As a songwriter no matter what your intent may be, the listener ultimately makes the call. They write their own movie, their own play, their own experience. For me the greatest songs allow the greatest room for interpretation. Of course, if you’re too vague it becomes impersonal, insincere, and that’s a fine line. When the balance is right, the experience is more than rewarding; it’s pure and healing.
The older we get, the more we become slaves to the uncertainties of life. All that stuff we thought we knew, we barely understand. Dylan summed it up beautifully in ‘My Back Pages’: “I was so much older then, I’m younger than that now.”
The ambiguity in great lyrics gives us, as listeners, freedom to discover. Our mood that day will most likely determine what we feel in a song, but sometimes even if we’ve heard it hundreds of times we’ll find something we never knew was there. Is the Fleetwood Mac song ‘Gypsy’ empowering, or a sad reflection on disappointment and loss? Does it matter if ‘There She Goes’ is about heroin or a girl? Remember that scene in ‘Meet The Parents’ (2000) when Robert DeNiro and Ben Stiller discuss ‘Puff The Magic Dragon’? Stiller says it’s about smoking weed, DeNiro responds, “Puff’s just the name of the boy’s magical dragon.”
I was driving back from a gig the other night and I had the urge to listen to Bruce Springsteen’s ‘Born In The USA’. Many describe it as a misunderstood political protest song and when Republican President Ronald Reagan used it in his campaign for reelection, Springsteen, a lifelong Democrat, stopped playing it live. You only need to look at those unforgettable opening lines, ‘Born in a dead man’s town / The first kick I took was when I hit the ground’, and you can hardly blame him. The undeniable discontent and disillusionment running through the song’s veins is as pertinent now as ever. The world around us is full of despair, chaos, disparity, where every dream we once held as truth becomes, in the words of Paul Simon, “driven to its knees”. And on days like these we’re the young American in ‘Born in the USA’ who goes out to fight, “the yellow man”, seduced by a dream that turned out to be a lie, returning home brother-less, unwanted, with “nowhere to run and nowhere to go”.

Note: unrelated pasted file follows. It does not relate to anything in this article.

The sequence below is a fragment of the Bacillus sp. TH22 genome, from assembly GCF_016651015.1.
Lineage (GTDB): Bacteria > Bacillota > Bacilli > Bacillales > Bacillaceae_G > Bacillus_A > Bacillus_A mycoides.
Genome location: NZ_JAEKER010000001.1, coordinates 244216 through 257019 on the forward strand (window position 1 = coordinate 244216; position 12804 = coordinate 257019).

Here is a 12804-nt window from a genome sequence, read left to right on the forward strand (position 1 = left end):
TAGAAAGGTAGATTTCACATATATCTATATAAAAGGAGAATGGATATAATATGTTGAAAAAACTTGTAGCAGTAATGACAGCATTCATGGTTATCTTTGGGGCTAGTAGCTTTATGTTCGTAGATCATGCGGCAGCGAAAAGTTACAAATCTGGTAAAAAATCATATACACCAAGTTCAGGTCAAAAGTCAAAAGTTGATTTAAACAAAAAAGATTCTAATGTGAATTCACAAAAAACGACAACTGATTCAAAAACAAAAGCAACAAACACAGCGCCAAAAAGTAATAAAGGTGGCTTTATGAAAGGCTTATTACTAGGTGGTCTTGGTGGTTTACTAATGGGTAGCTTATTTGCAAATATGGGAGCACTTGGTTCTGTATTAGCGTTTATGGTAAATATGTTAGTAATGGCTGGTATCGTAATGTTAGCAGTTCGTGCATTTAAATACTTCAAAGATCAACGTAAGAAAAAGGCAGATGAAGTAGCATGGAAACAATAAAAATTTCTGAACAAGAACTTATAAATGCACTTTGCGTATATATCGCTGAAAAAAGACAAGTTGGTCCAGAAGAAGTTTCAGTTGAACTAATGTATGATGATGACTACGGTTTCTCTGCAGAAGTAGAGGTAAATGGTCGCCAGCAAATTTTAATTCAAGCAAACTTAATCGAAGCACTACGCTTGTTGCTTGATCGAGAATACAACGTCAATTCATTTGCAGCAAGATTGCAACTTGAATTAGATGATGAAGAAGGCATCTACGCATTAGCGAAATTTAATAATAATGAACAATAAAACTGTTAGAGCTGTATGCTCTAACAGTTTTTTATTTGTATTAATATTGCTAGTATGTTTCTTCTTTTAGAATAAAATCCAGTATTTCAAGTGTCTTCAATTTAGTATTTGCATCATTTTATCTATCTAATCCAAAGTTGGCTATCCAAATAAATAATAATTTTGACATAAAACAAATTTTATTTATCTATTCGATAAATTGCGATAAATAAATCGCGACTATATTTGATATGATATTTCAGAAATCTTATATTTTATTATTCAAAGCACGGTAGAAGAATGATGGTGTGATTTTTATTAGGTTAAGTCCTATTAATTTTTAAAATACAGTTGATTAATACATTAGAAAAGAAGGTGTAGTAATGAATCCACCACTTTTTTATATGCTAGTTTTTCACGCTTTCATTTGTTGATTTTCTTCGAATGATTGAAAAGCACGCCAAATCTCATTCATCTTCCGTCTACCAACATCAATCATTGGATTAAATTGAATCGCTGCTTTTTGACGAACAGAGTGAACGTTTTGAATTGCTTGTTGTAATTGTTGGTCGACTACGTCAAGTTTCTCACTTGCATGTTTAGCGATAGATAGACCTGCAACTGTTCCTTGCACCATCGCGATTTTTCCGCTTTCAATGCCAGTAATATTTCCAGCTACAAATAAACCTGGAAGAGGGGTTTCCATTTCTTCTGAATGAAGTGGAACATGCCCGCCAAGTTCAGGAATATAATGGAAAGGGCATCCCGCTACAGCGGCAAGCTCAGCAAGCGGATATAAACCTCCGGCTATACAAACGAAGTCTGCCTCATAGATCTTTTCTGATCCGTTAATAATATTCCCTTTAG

Yet one person’s disillusionment is another’s affirmation. While it’s easy to mock the Reagan campaign’s shortsightedness, we can’t ignore the elephant in the room. You only need to listen to that chorus: “Born in the USA, I was born in the USA…”
If it’s a protest song, it’s a patriotic one; as proud as it is ashamed. It may be Anti-America, but it isn’t anti-American. Forget irony a minute. If shouting “born in the USA” at the top of your lungs is not in some ways an uplifting celebration of national identity, Trump isn’t president. For many the song was simply about being an American, warts and all and glad as hell.
However lost our subject is, I’m always drawn to how the movie ends. Springsteen leaves us with the line, “I’m a cool rocking daddy in the USA”. It’s something far more complex than irony, it’s the purest of ambivalence. There’s hope. Maybe not enough to mend our brokenness, but at the very least wrap it in ice and reduce the swelling. Our dreams may be crushed, our lives fractured beyond repair, but there’s always something in our souls that keeps us rocking. What Morrissey refers to as the “light that never goes out”; and what the late Leonard Cohen called “the crack in everything… where the light gets in.” That fragile balance between the “long gone Daddy” and the “cool rocking Daddy” is both Springsteen’s America, and more than that, the ambivalence and ambiguity of what it means to be alive.
Great songs give listeners the courage to write their own endings. They could be happily ever after, they could be Romeo & Juliet. They keep us guessing. Keep us searching. Keep us human.
Find out more about Norwich band Morganway on their social media. Check out Facebook, Twitter, Instagram, SoundCloud, and YouTube, as well as their official website. Their new EP, ‘Hurricane’, is available now from Bandcamp.